Wednesday, 31 August 2016

Motorola Moto G - 2nd Generation vs 3rd Generation

A few weeks back I bought my son a Motorola Moto G 3rd generation and for what is, a mid-range handset, I have been seriously impressed with it.

So when looking for a phone for my daughter I instantly looked at the Moto range. A faulty Moto E had to be returned, and finally I settled on a Moto G 2nd generation.

The Moto G range are Motorola's mid range phones sandwiched between the budget Moto E and the top end Moto X, so you don’t expect premium performance - but the Moto G are decent performers and are reasonably priced. You get serious bang-for-your-buck.

Specs

The 2nd gen was released in September 2014, less than a year later the 3rd gen was released. The 2nd gen is slightly smaller, thinner and lighter than its successor. They both feature a similar body shell, 5.0” IPS LCD screen with 294 ppi and Corning Gorilla Glass 3, 1GB RAM. The 3rd gen adds IPX7 certified - it is water resistant up to 1 meter and 30 minutes.

The 3rd gen is available in 8GB model which has 1GB RAM - which my sons is - as well as 16GB model which has 2GB RAM.


Where the two differ are marginal. The quad-core 1.2Ghz processor in the 2nd gen is upped to a beefier 1.4Ghz. The GPU has been upped slightly too. The cameras go from a 8 megapixel main with LED flash capable of 720p videos and 2 megapixel front, to a 13 megapixel main with dual LED flash capable of 1080p videos and 5 megapixel front.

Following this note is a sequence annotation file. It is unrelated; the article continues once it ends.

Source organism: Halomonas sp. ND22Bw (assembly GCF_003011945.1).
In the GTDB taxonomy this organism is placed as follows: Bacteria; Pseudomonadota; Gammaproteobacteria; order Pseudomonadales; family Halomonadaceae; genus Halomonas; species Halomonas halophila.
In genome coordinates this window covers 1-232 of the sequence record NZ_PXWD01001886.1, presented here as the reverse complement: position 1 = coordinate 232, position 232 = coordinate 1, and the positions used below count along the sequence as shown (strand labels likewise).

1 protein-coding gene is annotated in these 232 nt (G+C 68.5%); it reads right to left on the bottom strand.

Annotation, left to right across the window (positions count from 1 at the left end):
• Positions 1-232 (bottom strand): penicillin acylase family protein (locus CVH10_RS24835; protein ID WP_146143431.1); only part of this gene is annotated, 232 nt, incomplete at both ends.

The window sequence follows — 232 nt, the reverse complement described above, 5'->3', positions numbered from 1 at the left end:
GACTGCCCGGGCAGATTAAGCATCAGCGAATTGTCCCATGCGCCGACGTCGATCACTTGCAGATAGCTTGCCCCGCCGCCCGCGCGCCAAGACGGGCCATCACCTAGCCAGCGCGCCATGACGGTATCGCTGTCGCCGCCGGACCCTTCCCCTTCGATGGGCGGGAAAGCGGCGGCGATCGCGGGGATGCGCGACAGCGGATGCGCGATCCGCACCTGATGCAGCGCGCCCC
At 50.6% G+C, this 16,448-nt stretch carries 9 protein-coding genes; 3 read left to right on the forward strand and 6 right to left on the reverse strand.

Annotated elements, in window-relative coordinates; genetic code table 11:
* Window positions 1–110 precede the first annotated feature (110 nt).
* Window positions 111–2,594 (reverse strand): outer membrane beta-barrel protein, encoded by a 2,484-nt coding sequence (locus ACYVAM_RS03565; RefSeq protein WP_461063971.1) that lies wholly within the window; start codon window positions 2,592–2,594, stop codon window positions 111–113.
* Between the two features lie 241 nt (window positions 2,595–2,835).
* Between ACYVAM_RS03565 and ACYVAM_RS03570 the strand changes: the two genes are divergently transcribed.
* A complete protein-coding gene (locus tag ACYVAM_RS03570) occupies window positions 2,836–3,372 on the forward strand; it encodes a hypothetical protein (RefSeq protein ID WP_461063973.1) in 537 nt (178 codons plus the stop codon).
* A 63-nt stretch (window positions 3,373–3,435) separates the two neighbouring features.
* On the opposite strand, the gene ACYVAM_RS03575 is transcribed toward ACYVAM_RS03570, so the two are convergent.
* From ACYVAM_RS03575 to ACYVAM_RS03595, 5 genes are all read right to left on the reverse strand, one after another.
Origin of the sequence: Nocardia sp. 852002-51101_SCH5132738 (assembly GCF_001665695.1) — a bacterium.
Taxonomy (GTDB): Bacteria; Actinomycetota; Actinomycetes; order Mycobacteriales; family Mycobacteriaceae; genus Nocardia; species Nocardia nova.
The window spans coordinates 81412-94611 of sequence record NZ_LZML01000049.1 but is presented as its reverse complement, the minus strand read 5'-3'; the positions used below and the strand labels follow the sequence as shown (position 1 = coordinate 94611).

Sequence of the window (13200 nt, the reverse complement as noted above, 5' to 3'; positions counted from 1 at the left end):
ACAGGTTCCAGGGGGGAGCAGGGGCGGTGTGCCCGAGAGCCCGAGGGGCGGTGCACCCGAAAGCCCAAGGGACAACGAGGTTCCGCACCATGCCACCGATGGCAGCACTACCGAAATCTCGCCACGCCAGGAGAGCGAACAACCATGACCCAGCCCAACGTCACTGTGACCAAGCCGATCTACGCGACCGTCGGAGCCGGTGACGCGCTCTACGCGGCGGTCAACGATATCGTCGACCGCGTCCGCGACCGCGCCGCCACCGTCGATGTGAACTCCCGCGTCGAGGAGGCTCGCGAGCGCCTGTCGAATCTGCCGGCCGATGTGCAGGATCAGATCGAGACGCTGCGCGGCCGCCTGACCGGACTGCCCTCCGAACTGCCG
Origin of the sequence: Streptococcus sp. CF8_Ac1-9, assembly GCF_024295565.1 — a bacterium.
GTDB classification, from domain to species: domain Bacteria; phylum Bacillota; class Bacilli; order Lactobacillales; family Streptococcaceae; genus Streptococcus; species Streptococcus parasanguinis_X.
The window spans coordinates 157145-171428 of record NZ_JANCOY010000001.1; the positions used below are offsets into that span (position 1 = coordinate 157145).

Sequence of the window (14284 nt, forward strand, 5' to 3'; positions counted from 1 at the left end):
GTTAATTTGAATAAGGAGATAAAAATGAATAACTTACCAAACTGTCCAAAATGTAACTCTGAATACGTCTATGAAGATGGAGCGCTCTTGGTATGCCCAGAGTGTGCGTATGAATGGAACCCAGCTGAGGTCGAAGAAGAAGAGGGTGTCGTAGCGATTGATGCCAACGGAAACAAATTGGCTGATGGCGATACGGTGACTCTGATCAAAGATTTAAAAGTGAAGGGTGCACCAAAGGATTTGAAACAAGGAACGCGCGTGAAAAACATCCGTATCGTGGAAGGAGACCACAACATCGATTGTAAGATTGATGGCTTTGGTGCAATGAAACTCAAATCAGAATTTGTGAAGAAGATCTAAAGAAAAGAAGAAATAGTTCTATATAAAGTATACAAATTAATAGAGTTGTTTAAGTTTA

Mobile Network

My 2nd gen is a XT1068 model which has no 4G, whereas later ones did. The 3rd gen however does have 4G.

Android Version

The 2nd gen shipped with Android ‘Kit Kat’ but is upgradeable to ‘Lollipop’ and ‘Marshmallow’, whereas the 3rd gen shipped with ‘Lollipop’ and upgradeable to ‘Marshmallow’ with a possibility it will received ‘Nougat’.

Battery

Both feature built in non-removable batteries, but the 3rd gen increases capacity by about 20%.

Performance

I ran both side by side. Both are running Marshmallow and there really is a negligible difference. Apps and games ran pretty much the same, with only a second or two between them and not always in the 3rd gens favour.

Pokemon Go and Facebook - two rather heavy apps for any device ran the same on both. Opening Chrome and loading pages over WiFi there was no difference.

Cameras

The cameras on both handset are very impressive. The 8 megapixel camera on the 2nd gen produce crisp, sharp and well balanced pictures and the increased 13 megapixel on the 3rd gen do just as well.

Front cameras aren’t for much more than taking selfies or video calls. The 2 megapixel on the 2nd gen produced decent images and the upped 5 megapixel on the 3rd gen were even better.

Call and Audio Quality

Both handsets were great for calls, producing clear and very loud calls. Music playing on both were as good as you get from any phone. Personally I don’t like music blasting out from a small plastic device - couple it with a Bluetooth speaker or a pair of decent earphones and I am much happier.

Conclusion


My kids are happy with both handsets. There isn’t much difference between the two. The 3rd gen has slightly higher specs, improved camera, water resistance and a possibility of receiving Android ‘Nougat’.

Both handsets are decent performers.

Written by Simon Royal. Follow me at twitter.com/simonroyal

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